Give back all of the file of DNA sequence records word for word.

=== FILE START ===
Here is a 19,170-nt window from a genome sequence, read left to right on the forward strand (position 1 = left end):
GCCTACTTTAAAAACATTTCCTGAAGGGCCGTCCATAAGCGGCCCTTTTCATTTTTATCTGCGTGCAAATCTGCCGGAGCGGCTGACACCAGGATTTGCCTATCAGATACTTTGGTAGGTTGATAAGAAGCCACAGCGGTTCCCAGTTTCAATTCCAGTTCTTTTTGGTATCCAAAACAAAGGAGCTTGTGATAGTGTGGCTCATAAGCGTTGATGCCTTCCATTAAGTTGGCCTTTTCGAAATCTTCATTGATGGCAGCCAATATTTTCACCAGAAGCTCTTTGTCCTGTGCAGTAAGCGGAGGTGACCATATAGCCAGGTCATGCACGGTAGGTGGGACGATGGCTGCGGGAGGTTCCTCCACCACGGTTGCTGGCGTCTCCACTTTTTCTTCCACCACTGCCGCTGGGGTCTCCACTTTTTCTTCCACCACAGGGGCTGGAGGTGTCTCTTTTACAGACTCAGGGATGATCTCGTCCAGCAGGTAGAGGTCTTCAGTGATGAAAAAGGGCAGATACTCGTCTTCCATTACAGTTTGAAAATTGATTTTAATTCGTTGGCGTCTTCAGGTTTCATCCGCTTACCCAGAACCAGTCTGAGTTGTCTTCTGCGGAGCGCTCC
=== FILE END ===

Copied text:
Here is a 19,170-nt window from a genome sequence, read left to right on the forward strand (position 1 = left end):
GCCTACTTTAAAAACATTTCCTGAAGGGCCGTCCATAAGCGGCCCTTTTCATTTTTATCTGCGTGCAAATCTGCCGGAGCGGCTGACACCAGGATTTGCCTATCAGATACTTTGGTAGGTTGATAAGAAGCCACAGCGGTTCCCAGTTTCAATTCCAGTTCTTTTTGGTATCCAAAACAAAGGAGCTTGTGATAGTGTGGCTCATAAGCGTTGATGCCTTCCATTAAGTTGGCCTTTTCGAAATCTTCATTGATGGCAGCCAATATTTTCACCAGAAGCTCTTTGTCCTGTGCAGTAAGCGGAGGTGACCATATAGCCAGGTCATGCACGGTAGGTGGGACGATGGCTGCGGGAGGTTCCTCCACCACGGTTGCTGGCGTCTCCACTTTTTCTTCCACCACTGCCGCTGGGGTCTCCACTTTTTCTTCCACCACAGGGGCTGGAGGTGTCTCTTTTACAGACTCAGGGATGATCTCGTCCAGCAGGTAGAGGTCTTCAGTGATGAAAAAGGGCAGATACTCGTCTTCCATTACAGTTTGAAAATTGATTTTAATTCGTTGGCGTCTTCAGGTTTCATCCGCTTACCCAGAACCAGTCTGAGTTGTCTTCTGCGGAGCGCTCC